While children living in Janna Lee Apartments are waiting for the school bus, there is someone there to keep an eye on them. It’s not a police officer, or a school system employee, or a worker with Family Services. It’s a mother. “It wasn’t the county coming and doing some kind of program and watching the kids,” said Ken Disselkoen, the acting director for the county’s Department of Systems Management for Human Services. “The mothers in that community are doing that themselves, because of the kind of development work that UCM and their staff are now doing.”
UCM’s focus on community development began two years ago at the urging of Cheri Zeman, who initiated the new programming a few months after she was promoted from deputy director to executive director. This month, she left UCM after five years to become the executive director of SERVE Inc., a non-profit close to her new home in Manassass.
“She really had a lot of energy for coming up with new ideas, and one of the biggest was community development,” said Elizabeth McNally, UCM’s deputy director of program operations. UCM has started community development projects at Hybla Valley Elementary and Janna Lee apartments. Instead of distributing resources from the top-down, community development workers act as facilitators who help neighbors find resources within their own community.
“We’re not going in and setting up programs,” Zeman said. “We’re going in and teaching the residents how to advocate for themselves and how to build their own programs. So if we pull out, the programs will continue.”
“You see all the walls break down once communities start coming together,” Zeman added. “That’s when the magic happens.”
“Community Development is very different from casework because you’re really working with the community to help it discovers it own strengths, its own resources, to solve a problem for the inside out,” explained Disselkoen. His agency has contracted with UCM on several community development projects.
“It was very bold on her part, very creative, to partner with the county to do more community development,” Disselkoen added. “It was bold in the fact that this was a new line of business for UCM and they really had to develop and create the competency within their own staff.”
He also praised Zeman for creating a “true partnership” with Human Services. “One of the real accomplishments for Cheri was that she took the relationship with the county beyond just contractual.”
“She’s very good about thinking about different partnerships and putting the pieces of the puzzle together to better serve the community,” McNally said.
WHEN ASKED about her work at UCM, Zeman talked about the partnerships she’d built, and stressed the youth programs that have been established at Hybla Valley and Janna Lee. “The thing that resonates strongest to me, in my mind, would be the youth programs. They grew exponentially in the last few years.”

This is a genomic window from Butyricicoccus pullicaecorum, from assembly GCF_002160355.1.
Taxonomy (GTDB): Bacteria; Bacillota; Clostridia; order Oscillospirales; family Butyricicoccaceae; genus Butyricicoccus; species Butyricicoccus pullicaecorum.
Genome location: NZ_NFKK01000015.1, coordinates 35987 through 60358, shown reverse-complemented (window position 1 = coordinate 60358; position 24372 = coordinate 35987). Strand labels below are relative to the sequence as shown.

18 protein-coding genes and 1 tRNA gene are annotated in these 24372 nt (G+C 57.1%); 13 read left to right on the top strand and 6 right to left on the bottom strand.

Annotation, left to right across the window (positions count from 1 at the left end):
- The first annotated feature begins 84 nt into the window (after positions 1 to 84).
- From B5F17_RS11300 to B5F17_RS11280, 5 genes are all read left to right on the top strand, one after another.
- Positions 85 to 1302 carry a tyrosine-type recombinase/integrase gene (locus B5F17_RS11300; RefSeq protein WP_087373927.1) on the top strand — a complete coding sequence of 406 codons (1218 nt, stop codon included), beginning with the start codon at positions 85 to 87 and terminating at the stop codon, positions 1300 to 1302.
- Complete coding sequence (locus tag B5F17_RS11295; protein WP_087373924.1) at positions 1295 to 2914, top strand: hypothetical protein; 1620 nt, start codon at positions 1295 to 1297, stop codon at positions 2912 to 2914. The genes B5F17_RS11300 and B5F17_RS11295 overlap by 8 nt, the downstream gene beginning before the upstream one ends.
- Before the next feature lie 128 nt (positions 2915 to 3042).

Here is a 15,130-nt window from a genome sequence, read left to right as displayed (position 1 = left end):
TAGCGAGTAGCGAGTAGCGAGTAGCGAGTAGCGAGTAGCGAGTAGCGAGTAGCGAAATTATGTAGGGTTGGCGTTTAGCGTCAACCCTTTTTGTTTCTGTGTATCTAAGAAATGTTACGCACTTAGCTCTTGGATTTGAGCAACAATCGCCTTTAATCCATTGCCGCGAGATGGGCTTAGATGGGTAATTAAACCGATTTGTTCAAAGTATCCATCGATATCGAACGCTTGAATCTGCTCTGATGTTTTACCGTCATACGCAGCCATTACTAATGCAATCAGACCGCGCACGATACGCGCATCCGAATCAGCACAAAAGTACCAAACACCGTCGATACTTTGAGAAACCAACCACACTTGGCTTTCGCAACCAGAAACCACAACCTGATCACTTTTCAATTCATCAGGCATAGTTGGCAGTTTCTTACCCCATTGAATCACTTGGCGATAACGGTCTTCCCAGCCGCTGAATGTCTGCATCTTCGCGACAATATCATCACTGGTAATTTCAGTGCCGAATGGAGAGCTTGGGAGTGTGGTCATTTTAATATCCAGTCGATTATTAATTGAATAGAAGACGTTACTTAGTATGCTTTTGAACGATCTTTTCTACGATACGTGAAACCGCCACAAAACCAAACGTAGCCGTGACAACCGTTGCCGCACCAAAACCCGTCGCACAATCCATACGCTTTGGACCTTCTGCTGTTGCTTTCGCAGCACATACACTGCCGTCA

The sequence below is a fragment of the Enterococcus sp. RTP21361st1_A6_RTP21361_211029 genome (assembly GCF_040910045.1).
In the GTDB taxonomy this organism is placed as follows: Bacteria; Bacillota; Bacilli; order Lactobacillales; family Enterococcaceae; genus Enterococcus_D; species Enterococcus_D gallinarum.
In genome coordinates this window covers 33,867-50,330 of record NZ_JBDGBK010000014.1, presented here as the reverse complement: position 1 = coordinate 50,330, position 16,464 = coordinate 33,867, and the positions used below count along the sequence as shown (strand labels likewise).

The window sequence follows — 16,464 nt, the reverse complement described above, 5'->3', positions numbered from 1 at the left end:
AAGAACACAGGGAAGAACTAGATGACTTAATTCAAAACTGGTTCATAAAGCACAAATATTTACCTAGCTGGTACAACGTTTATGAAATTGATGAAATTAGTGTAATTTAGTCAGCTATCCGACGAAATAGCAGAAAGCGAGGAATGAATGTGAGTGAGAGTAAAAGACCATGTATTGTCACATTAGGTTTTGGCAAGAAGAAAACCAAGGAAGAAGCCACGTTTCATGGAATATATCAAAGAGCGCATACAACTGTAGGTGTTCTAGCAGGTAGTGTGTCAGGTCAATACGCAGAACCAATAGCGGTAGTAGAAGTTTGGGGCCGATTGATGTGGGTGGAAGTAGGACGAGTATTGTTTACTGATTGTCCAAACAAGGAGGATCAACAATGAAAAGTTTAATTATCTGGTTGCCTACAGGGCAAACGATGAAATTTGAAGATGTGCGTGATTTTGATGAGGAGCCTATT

“It is the one program that I think UCM is running now that has more partnerships associated with it than any other. That is truly the way that non-profits must run in the future. We cannot operate in silos,” she added. According to Disselkoen, these youth programs brought together UCM, the school system, the police and the departments of Family Services, Systems for Human Services and Community and Recreation.
Zeman, a single mother, said she hadn’t planned on a job change when she moved this summer from Mount Vernon to Prince William County, where she could afford a house with more space for her four children. “I was dutifully going to make the commute to UCM for what I thought would be the next 10 years or more.”
But she said that when the job at SERVE opened, it made sense to apply. The office is only five miles from her house. “My quality of life is certainly enhanced by once again being able to work in the community that I live in.”
SERVE is similar to UCM in that it offers emergency assistance, job help and a food warehouse. But it also has a 60-bed homeless shelter. “There’s never a night when the beds aren’t completely full,” Zeman said.
“What I’m really looking forward to is the opportunity to be part of the leadership in Prince William county and part of the future of how human services and non-profits are thought about,” she said, explaining that Prince William County is reacting to many of the same trends that were shaping Fairfax County a decade ago.
She added that her philosophy towards human services has been affected by Disselkoen’s message that, “we have to share information. We have to share resources and we have to share power. And that truly is one thing that I felt was an important part of how we conducted business at UCM.”
Zeman said she wants to help the leaders of the Prince William County see that a commitment to human services will benefit everyone in the community. “[SERVE’s clients] are people that live in our community, they’re not bused in for our services.”
ZEMAN ASSURED Mount Vernon residents that UCM will not stumble after her departure. “I want the community to know that there’s an awful lot of leadership left behind. They’ll be fine.”
UCM’s Interim director is Anthony Hill, who was program director at UCM for one and a half years before he left to finish his Ph.D. in social work at Howard University. He is now an assistant professor at Catholic University of America. He said he expects to stay at UCM for about six months, until the search process is complete.
Hill said he will work in close collaboration with UCM’s board of directors and will focus on maintaining the organization’s community partnerships and stabilizing UCM’s staff situation, so there will be a strong and responsive infrastructure for the next director.